Even though I'm in a happier work environment now, the pains I sustained getting there merit some discussion. It only takes a few toxic people to affect your overall attitude about work negatively. None of us wants to have our ability to do our job encumbered by interactions like those I described, and most doctors try hard to avoid such antagonistic dynamics with nurses. But I feel that I have to try harder than my male colleagues to avoid them with female nurses.
Changing jobs has allowed me to reflect on the female doctor-female nurse tension that has been a legitimate and difficult issue throughout parts of my career. When I started this new job, I didn't change who I am or how I doctor, yet I'm significantly happier at work, which makes me think that changing to a less belittling and more supportive nursing culture is what made the difference. I have talked to other female EPs in town and to numerous female EPs on social media, and my experiences with female nurses resonate with them. I also began to look at what's been written already, and numerous articles and studies verify that I am not the only female doctor who has experienced this.
Do women discriminate against other women? Yes. It may be more palatable to attribute sexism to a few rotten apples, but cognitive bias about gender is a fundamental human trait. Women, often unknowingly, have cognitive gender bias too, and they treat other women differently from men.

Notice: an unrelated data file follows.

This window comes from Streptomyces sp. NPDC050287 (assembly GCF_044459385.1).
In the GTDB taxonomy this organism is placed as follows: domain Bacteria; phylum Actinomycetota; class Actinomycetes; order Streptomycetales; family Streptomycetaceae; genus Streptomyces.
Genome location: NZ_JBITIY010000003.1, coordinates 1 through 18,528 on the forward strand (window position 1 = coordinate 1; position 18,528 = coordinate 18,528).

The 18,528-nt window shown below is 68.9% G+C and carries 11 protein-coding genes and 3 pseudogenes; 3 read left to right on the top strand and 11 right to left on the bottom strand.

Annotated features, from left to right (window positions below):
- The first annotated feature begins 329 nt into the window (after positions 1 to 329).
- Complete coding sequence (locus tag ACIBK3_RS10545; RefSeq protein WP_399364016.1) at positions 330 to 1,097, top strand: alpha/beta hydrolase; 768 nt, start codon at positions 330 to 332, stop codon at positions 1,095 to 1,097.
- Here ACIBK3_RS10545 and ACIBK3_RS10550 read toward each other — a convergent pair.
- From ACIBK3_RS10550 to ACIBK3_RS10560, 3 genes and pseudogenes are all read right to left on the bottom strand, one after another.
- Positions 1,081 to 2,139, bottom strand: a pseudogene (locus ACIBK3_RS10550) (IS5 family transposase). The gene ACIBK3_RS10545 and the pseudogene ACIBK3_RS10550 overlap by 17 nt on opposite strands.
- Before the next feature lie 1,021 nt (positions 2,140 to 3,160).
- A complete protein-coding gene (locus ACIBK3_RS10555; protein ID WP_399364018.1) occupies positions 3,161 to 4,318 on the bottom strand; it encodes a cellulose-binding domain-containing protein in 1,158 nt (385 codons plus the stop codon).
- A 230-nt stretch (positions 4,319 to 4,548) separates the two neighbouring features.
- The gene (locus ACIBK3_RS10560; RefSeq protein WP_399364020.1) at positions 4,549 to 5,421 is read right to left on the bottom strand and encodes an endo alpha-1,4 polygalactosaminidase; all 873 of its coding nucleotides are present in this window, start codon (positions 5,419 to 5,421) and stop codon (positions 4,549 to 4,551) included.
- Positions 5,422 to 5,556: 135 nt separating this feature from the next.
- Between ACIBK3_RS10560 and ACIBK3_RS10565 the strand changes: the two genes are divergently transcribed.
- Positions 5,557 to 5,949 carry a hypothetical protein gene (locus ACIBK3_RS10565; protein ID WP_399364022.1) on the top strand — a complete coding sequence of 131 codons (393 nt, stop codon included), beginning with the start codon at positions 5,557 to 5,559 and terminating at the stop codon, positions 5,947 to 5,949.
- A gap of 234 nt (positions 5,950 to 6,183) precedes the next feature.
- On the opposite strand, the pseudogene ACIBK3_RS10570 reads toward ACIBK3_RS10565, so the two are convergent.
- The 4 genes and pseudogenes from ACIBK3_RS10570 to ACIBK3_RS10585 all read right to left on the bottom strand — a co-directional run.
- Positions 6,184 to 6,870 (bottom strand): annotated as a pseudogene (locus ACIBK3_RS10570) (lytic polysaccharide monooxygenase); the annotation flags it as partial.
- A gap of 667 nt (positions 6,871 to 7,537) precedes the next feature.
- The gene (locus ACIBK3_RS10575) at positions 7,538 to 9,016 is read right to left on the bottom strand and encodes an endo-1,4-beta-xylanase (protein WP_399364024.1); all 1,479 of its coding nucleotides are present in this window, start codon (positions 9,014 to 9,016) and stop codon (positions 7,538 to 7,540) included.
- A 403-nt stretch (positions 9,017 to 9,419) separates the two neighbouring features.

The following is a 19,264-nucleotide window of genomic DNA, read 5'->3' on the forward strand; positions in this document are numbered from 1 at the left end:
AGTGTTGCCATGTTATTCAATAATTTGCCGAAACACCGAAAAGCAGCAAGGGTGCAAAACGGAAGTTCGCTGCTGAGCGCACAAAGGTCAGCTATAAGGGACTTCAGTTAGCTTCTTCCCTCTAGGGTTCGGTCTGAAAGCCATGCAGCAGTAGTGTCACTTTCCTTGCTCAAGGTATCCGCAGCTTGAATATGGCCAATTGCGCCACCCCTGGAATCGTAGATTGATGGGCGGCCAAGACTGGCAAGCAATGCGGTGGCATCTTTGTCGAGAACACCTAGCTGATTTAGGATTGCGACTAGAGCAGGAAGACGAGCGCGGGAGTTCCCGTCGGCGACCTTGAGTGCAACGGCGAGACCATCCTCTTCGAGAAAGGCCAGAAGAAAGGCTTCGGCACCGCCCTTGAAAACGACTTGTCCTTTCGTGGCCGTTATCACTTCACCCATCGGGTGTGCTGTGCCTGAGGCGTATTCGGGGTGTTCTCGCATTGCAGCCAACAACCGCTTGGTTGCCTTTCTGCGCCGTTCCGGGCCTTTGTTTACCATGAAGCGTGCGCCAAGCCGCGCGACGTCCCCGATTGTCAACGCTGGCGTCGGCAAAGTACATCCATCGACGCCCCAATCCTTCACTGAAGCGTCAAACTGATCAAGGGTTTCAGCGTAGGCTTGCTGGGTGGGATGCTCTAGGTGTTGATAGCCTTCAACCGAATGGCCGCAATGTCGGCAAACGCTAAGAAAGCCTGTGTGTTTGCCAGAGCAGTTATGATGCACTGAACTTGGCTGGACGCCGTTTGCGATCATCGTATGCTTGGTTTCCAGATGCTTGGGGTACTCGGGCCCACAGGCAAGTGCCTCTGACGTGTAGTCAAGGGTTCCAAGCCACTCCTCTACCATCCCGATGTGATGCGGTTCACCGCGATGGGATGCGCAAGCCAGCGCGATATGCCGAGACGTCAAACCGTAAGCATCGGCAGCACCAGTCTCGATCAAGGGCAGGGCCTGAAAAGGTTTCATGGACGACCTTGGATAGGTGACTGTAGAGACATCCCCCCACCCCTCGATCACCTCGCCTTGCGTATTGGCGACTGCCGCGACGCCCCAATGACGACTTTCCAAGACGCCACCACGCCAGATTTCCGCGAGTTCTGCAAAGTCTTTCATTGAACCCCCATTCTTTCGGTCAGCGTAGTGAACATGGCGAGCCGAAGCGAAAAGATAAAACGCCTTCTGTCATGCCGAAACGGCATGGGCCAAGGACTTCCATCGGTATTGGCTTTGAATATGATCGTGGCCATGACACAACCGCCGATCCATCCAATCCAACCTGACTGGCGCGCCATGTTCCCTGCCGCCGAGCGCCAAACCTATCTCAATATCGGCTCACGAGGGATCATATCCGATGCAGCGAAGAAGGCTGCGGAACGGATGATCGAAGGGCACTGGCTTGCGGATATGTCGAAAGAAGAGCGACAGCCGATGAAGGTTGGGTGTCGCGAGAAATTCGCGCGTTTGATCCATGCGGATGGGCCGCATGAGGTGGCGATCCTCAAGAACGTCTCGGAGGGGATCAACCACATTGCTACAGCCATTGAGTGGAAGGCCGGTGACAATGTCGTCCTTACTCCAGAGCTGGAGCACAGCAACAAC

Yale scientists in one study were presented with identical resumes for a lab-manager job that differed only in the gender of the hypothetical applicant. Female scientists were just as likely as male ones to favor male over female candidates for potential job offers. (Proc Natl Acad Sci U S A 2012;109:16474; http://bit.ly/2GKaTRA.) Yet another study found that women reported higher levels of incivility from other women than from their male counterparts. (J Appl Psychol 2017 Dec 14. doi: 10.1037/apl0000289.) The study concluded that “women are ruder to each other than they are to men.” That study also asked participants to complete trait inventories of their personalities and behaviors to determine if any factors contributed to women being treated uncivilly. The research showed that women who defied gender norms by being more assertive and dominant at work were more likely to be targeted by their female counterparts. (University of Arizona News. Feb 19, 2018; http://bit.ly/2HPEkkr.)